Viewed as a rogue province by Beijing, Taiwan—formally known as the Republic of China—is a geopolitical anomaly, an outsider gazing in longingly at the structures of the international community. This awkward position is most pronounced in its absence from the United Nations, which regards the government of the People’s Republic of China in Beijing as speaking for the island, even though it has never controlled Taiwan. This position was cemented in October 1971, when Taiwan was expelled from the UN and the seat allocated to China on the Security Council was taken over by the government of Mao Zedong. In the years since, as it has grown in clout, Beijing has used its position to block Taiwan’s efforts to participate in the global body and its organizations, including the WHO.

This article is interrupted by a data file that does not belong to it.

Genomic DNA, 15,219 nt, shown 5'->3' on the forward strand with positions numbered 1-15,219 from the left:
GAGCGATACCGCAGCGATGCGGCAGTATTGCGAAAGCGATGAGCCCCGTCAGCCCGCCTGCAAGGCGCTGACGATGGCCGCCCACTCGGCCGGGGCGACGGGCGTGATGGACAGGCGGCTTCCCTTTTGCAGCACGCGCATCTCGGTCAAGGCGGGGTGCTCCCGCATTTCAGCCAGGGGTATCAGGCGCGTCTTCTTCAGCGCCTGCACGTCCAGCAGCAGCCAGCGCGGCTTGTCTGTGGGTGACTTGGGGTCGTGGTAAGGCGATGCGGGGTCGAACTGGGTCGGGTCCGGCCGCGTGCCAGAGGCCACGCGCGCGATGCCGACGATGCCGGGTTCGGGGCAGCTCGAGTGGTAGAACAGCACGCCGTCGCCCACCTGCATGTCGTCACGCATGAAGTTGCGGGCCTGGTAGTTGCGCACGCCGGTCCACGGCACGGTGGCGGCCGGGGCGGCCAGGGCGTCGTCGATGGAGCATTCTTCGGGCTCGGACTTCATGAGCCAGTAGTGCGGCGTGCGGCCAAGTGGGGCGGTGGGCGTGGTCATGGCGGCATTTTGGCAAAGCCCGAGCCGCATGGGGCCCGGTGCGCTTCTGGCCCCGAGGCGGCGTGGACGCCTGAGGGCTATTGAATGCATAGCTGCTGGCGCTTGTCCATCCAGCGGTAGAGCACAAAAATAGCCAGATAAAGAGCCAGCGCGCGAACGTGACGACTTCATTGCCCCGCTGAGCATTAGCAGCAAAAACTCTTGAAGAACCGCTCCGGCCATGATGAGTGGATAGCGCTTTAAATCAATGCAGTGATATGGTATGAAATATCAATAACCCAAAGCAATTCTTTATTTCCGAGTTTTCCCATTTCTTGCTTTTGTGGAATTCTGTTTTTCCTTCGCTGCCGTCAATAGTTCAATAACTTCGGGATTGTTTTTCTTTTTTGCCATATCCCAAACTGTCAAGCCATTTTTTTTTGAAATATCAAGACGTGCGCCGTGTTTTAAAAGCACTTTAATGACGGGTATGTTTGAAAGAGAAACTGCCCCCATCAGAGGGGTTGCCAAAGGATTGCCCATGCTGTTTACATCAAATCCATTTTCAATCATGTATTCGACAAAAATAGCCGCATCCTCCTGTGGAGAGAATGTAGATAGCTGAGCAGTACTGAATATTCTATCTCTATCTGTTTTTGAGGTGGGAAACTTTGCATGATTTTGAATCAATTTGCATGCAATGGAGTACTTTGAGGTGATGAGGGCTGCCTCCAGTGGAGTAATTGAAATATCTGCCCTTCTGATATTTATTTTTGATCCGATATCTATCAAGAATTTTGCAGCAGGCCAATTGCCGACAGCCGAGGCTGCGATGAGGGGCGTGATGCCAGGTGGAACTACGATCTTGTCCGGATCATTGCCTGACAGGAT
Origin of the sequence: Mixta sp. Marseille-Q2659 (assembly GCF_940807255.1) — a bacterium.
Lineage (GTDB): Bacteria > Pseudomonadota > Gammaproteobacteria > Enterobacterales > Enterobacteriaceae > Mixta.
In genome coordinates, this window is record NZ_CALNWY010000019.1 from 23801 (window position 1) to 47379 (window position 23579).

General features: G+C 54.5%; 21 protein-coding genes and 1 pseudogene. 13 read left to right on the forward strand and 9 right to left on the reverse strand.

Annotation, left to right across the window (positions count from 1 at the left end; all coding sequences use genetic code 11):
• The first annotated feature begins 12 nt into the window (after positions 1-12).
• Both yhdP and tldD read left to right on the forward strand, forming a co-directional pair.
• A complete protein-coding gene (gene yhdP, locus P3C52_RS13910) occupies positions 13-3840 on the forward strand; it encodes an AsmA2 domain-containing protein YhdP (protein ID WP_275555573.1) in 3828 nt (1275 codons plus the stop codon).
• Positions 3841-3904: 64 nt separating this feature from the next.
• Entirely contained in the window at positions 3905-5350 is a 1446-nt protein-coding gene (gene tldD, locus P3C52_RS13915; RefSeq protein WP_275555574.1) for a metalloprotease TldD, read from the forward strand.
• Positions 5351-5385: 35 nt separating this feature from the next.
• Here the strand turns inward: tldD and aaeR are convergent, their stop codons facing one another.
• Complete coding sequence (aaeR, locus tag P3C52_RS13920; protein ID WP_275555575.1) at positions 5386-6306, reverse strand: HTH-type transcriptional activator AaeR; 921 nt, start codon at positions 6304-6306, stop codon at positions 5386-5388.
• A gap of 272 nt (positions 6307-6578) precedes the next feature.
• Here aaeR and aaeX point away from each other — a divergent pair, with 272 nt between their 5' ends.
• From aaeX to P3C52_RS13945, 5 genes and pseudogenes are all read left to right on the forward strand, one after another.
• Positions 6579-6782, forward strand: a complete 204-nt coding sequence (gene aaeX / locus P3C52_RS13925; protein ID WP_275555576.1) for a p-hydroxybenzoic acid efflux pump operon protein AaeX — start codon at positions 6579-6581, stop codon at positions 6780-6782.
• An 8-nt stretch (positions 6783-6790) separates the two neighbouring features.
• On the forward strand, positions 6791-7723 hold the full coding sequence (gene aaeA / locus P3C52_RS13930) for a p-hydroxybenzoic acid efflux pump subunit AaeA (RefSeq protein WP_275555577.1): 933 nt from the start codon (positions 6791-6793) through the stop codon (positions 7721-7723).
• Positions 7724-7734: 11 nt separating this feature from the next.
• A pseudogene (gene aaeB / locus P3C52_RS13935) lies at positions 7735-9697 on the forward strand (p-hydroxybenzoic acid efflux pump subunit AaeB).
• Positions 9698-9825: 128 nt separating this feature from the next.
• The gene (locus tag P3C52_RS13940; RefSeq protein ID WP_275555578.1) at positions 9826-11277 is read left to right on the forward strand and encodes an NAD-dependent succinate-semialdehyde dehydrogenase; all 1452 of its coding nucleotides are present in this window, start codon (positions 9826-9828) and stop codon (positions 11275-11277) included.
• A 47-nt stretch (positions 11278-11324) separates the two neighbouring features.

Taiwan’s status has led to a series of bizarre interactions involving international organizations. In the early days of the coronavirus outbreak, staff of the International Civil Aviation Organization blocked individuals on Twitter who pointed out or questioned Taiwan’s exclusion from the body. Then, in March, a WHO adviser appeared to hang up during a Skype interview with a Hong Kong reporter for RTHK when asked about Taiwan. After the clip gained substantial traction on social media and additional media coverage, the WHO said it was distorted by editing. RTHK has denied the claim.

Spurred by Taiwan’s handling of the coronavirus, however, a host of countries including the U.S., Japan, and New Zealand have called for it to be allowed to participate in the WHO and observe next week’s World Health Assembly, the group’s decision-making body. Taiwan participated as an observer at WHA meetings from 2009 to 2016 under the name Chinese Taipei, a special arrangement that was agreed to during the administration of Tsai’s more China-friendly predecessor. The more recent call for it to rejoin the talks was fiercely opposed by Beijing, which has reacted with anger at countries that have supported the island.